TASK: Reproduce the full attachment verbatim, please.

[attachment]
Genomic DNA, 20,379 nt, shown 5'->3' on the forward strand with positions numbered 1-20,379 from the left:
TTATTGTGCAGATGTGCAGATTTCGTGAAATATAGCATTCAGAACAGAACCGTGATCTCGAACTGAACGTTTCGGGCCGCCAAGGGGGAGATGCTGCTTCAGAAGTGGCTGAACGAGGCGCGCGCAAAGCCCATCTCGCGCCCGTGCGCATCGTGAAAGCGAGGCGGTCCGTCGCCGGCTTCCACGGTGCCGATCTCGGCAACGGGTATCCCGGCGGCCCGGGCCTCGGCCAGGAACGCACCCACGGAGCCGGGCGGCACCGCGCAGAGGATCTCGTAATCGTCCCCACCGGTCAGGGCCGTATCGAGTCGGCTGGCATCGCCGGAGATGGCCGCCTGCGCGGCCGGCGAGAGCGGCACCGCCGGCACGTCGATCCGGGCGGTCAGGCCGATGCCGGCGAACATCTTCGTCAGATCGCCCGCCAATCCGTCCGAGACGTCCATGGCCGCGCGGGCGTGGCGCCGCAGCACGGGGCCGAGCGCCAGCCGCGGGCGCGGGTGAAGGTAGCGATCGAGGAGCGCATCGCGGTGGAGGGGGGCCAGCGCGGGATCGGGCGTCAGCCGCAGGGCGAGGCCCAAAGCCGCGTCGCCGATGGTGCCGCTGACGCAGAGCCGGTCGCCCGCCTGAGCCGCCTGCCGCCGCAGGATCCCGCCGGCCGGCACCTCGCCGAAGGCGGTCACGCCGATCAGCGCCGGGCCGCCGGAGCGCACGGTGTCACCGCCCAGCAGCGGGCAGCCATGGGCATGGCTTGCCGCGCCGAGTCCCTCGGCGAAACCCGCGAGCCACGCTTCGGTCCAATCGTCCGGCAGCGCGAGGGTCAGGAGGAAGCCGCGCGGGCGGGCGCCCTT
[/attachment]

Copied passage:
Genomic DNA, 20,379 nt, shown 5'->3' on the forward strand with positions numbered 1-20,379 from the left:
TTATTGTGCAGATGTGCAGATTTCGTGAAATATAGCATTCAGAACAGAACCGTGATCTCGAACTGAACGTTTCGGGCCGCCAAGGGGGAGATGCTGCTTCAGAAGTGGCTGAACGAGGCGCGCGCAAAGCCCATCTCGCGCCCGTGCGCATCGTGAAAGCGAGGCGGTCCGTCGCCGGCTTCCACGGTGCCGATCTCGGCAACGGGTATCCCGGCGGCCCGGGCCTCGGCCAGGAACGCACCCACGGAGCCGGGCGGCACCGCGCAGAGGATCTCGTAATCGTCCCCACCGGTCAGGGCCGTATCGAGTCGGCTGGCATCGCCGGAGATGGCCGCCTGCGCGGCCGGCGAGAGCGGCACCGCCGGCACGTCGATCCGGGCGGTCAGGCCGATGCCGGCGAACATCTTCGTCAGATCGCCCGCCAATCCGTCCGAGACGTCCATGGCCGCGCGGGCGTGGCGCCGCAGCACGGGGCCGAGCGCCAGCCGCGGGCGCGGGTGAAGGTAGCGATCGAGGAGCGCATCGCGGTGGAGGGGGGCCAGCGCGGGATCGGGCGTCAGCCGCAGGGCGAGGCCCAAAGCCGCGTCGCCGATGGTGCCGCTGACGCAGAGCCGGTCGCCCGCCTGAGCCGCCTGCCGCCGCAGGATCCCGCCGGCCGGCACCTCGCCGAAGGCGGTCACGCCGATCAGCGCCGGGCCGCCGGAGCGCACGGTGTCACCGCCCAGCAGCGGGCAGCCATGGGCATGGCTTGCCGCGCCGAGTCCCTCGGCGAAACCCGCGAGCCACGCTTCGGTCCAATCGTCCGGCAGCGCGAGGGTCAGGAGGAAGCCGCGCGGGCGGGCGCCCTT